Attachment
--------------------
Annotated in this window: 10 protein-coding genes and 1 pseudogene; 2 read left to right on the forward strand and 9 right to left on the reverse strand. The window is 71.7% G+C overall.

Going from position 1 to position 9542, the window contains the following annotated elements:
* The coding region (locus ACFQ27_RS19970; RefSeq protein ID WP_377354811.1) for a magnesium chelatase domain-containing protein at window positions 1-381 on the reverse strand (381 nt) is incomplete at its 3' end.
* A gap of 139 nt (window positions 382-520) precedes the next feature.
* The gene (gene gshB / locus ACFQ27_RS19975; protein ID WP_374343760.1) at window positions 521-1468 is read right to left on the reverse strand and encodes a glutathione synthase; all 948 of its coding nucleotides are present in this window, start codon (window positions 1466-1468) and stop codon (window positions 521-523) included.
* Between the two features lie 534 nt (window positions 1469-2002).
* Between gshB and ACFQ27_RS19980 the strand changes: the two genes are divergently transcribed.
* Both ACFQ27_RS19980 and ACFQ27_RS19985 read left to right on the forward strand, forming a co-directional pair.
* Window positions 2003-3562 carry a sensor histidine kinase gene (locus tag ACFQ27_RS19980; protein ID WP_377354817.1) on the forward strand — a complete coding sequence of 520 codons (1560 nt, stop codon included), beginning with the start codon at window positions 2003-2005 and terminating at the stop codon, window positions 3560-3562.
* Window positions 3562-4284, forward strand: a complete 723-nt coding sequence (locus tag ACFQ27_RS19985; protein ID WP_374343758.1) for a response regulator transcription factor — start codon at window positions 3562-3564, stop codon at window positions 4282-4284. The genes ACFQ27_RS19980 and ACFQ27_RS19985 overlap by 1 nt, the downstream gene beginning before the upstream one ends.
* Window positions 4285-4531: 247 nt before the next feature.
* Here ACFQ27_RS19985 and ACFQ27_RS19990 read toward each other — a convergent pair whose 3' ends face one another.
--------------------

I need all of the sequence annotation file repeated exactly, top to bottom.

Annotated in this window: 10 protein-coding genes and 1 pseudogene; 2 read left to right on the forward strand and 9 right to left on the reverse strand. The window is 71.7% G+C overall.

Going from position 1 to position 9542, the window contains the following annotated elements:
* The coding region (locus ACFQ27_RS19970; RefSeq protein ID WP_377354811.1) for a magnesium chelatase domain-containing protein at window positions 1-381 on the reverse strand (381 nt) is incomplete at its 3' end.
* A gap of 139 nt (window positions 382-520) precedes the next feature.
* The gene (gene gshB / locus ACFQ27_RS19975; protein ID WP_374343760.1) at window positions 521-1468 is read right to left on the reverse strand and encodes a glutathione synthase; all 948 of its coding nucleotides are present in this window, start codon (window positions 1466-1468) and stop codon (window positions 521-523) included.
* Between the two features lie 534 nt (window positions 1469-2002).
* Between gshB and ACFQ27_RS19980 the strand changes: the two genes are divergently transcribed.
* Both ACFQ27_RS19980 and ACFQ27_RS19985 read left to right on the forward strand, forming a co-directional pair.
* Window positions 2003-3562 carry a sensor histidine kinase gene (locus tag ACFQ27_RS19980; protein ID WP_377354817.1) on the forward strand — a complete coding sequence of 520 codons (1560 nt, stop codon included), beginning with the start codon at window positions 2003-2005 and terminating at the stop codon, window positions 3560-3562.
* Window positions 3562-4284, forward strand: a complete 723-nt coding sequence (locus tag ACFQ27_RS19985; protein ID WP_374343758.1) for a response regulator transcription factor — start codon at window positions 3562-3564, stop codon at window positions 4282-4284. The genes ACFQ27_RS19980 and ACFQ27_RS19985 overlap by 1 nt, the downstream gene beginning before the upstream one ends.
* Window positions 4285-4531: 247 nt before the next feature.
* Here ACFQ27_RS19985 and ACFQ27_RS19990 read toward each other — a convergent pair whose 3' ends face one another.